The Weekly Wrap-Up: March 29-April 4, 2009
From the amount of genre news that's filtered through the site these past seven days, it's tempting to ask, "What recession?" But except for a very few high profile films, the majority of the projects currently in various stages of production are quite modest, whether they are indies or studio funded. And lucky for us, some sound quite promising. Which are the five that stood out during the week of March 29-April 4, 2009?
First up is Section 8. Paramount, Gaumont, and MySpace are teaming up for this new web series, which will debut exclusively on MySpace in the fall. Do we need another supernatural thriller with a Ten Little Indians premise? Isn't that what "Harper's Island" is? But Section 8 is additionally part social experiment as "it will have elements designed to allow viewers to use various functions of the [MySpace] networking service while watching the segments. Viewers will also be able to vote on the ending of the series." Could be fun or an absolute flop; only time will tell.
It's another threesome -- comprised of the talented Ridley and Tony Scott (both producing only this time) and Josh Lucas -- that has me curious about an updated loose adaptation of Poe's classic Tell-Tale Heart, shortened to just Tell-Tale. Plus the director is Michael Cuesta, who honed his craft helming several episodes of "Six Feet Under" and "Dexter" as well as the taut and powerful L.I.E.. On its surface at least, this should be a win for us viewers.
We got a look at the first still from the Thomas Jane-directed Dark Country, but what can you really tell from one picture? More illuminating was Ron Perlman's (interview here) assertion that "(Jane) has a highly articulated sensibility about tone and dark themes. I just knew that working on this film was going to be interesting since the movie takes place in a secluded desert and there are some seriously strange things going on.” Of all the 3D projects floating around out there, Dark Country could turn out to be one of the best.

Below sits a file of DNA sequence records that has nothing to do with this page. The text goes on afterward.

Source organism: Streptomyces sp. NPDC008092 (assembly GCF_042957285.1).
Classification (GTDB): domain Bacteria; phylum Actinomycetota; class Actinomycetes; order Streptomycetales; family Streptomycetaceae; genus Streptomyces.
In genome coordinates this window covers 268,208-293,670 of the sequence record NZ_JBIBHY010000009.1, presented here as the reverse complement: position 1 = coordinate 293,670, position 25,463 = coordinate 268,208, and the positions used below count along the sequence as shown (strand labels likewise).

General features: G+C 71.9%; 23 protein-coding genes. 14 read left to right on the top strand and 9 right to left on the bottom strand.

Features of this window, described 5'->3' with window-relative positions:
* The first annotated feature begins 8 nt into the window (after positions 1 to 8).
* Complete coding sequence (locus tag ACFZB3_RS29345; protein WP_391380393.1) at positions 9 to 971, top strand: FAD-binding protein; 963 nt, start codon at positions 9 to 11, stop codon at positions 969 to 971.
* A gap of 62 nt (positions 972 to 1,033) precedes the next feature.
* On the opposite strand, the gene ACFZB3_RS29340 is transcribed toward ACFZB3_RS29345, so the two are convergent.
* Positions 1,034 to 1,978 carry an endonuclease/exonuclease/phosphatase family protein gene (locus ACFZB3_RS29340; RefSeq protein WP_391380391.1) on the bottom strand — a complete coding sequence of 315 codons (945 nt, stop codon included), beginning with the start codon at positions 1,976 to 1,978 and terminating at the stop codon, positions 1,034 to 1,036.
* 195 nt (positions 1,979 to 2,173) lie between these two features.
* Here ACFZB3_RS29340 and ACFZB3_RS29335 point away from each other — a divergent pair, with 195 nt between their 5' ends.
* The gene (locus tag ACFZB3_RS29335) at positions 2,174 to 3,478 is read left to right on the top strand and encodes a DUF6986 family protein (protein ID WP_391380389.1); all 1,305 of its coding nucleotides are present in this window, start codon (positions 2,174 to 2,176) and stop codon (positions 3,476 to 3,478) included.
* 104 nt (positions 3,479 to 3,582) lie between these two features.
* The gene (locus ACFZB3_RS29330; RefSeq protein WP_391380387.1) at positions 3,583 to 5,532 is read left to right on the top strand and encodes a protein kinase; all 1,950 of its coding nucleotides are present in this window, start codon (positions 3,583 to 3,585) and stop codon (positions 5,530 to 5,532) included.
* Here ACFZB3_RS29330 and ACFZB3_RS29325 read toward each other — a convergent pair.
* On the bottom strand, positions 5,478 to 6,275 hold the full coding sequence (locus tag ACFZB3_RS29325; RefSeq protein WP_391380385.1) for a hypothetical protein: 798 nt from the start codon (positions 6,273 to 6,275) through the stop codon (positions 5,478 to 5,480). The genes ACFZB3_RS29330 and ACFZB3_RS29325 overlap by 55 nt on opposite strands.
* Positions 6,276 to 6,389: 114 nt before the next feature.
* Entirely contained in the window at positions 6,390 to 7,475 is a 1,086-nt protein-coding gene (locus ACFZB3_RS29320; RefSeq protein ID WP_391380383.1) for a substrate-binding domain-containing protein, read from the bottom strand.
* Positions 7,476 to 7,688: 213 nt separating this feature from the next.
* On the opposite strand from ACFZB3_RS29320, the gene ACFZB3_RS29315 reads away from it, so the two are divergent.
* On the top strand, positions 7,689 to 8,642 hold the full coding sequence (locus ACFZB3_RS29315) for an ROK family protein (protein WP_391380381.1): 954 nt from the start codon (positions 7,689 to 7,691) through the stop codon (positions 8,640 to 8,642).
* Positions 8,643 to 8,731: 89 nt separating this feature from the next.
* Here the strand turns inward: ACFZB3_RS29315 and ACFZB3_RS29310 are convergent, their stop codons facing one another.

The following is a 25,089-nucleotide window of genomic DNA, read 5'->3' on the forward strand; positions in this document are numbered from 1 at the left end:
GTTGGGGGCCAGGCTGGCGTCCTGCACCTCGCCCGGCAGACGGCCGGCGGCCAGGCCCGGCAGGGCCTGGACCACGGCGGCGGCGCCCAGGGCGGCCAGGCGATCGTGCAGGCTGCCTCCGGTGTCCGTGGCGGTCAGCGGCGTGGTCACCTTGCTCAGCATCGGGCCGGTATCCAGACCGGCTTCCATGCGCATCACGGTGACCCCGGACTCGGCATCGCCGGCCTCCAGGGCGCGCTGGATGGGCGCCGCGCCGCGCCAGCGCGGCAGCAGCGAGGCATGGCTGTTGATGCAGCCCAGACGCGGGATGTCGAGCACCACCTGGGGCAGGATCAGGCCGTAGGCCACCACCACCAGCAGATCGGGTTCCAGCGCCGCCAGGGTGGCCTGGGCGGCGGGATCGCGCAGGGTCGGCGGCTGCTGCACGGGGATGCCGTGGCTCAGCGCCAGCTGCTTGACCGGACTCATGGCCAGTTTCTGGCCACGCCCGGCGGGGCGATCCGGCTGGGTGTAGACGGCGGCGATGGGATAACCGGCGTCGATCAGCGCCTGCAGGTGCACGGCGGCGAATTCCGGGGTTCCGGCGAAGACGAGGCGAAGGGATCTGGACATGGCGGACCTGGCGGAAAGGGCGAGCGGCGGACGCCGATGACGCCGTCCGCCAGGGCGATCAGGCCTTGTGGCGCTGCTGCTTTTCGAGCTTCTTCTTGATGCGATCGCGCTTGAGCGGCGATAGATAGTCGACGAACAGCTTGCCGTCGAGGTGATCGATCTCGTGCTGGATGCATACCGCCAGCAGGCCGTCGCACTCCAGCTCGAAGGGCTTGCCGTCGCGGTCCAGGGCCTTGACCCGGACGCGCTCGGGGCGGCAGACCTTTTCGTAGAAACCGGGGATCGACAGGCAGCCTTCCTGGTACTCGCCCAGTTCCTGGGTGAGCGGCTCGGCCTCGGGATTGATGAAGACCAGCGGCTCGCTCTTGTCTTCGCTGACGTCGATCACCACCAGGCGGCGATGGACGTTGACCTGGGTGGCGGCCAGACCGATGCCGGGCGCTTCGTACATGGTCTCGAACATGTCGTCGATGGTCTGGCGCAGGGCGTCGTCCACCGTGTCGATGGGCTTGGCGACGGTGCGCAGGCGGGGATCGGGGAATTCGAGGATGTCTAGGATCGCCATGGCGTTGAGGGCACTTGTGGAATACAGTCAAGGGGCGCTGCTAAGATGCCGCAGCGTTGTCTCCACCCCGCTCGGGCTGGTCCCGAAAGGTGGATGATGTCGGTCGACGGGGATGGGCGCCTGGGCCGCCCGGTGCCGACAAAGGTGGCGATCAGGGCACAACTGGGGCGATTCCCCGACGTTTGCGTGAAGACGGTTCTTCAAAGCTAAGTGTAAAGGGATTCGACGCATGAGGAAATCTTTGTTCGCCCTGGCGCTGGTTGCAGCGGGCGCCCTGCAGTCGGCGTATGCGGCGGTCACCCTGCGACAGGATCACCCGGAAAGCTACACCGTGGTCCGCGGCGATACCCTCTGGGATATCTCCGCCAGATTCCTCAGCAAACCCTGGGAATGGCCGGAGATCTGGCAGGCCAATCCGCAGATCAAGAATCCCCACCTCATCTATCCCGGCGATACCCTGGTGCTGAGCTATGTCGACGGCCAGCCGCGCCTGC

The upcoming film with the most serious star power has to be Jonah Hex. Multiple Oscar nominees -- John Malkovich, Josh Brolin, and newly added Michael Shannon -- plus current "It Girl" Megan Fox pretty much assure its success. The real key, however, will be how well Jimmy Hayward works in reverse (so to speak) when he goes from animator to director of live action whose source is comics.
No Wrap-Up is complete without a contribution from the Foywonder, and this week is no exception. Click here to behold Billy Zane's mesmerizing bald head. It stars in a little picture called Magic Man along with Robert Davi, Armand Assante, Bai Ling, Andrew Divoff, and Richard Tyson. That's some cast; now I'm not so sure Jonah Hex is all that. Maybe the Magic Man will kick its ass. Ha! Not likely. But in times like these, we could all use a little cheesy diversion.
Which brings us to the Woman's Story of the Week, which is the saddest I've yet to do: RIP Andy Hallett and Lou Perryman. It was a double punch to the gut of horror fans. On Monday we got word that Andy Hallett had succumbed to an ongoing heart condition. He was so young, and it was unexpected to those of us unaware of his illness. And then unimaginably came the news that Lou Perryman had been murdered in his own home by a very sick and disturbed young man. So much tragedy in such a short time frame. But no matter how prematurely they were taken, we'll always think of Andy and Lou with great fondness and appreciation for their talent. Here's one last look at them at their most memorable:
Until next time …
- The Woman In Black
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Christian Bale Next to Join Prisoners?
The Endeavor project known as Prisoners just got a whole lot more interesting with the news that Christian Bale is a strong possibility to play the second lead in the film opposite Mark Wahlberg. A report came out of The Hollywood Reporter that while "the project isn't financed and the Wahlberg-Bale combo is fragile ... Bale is actually perfect for this -- it's a brooding, dark script."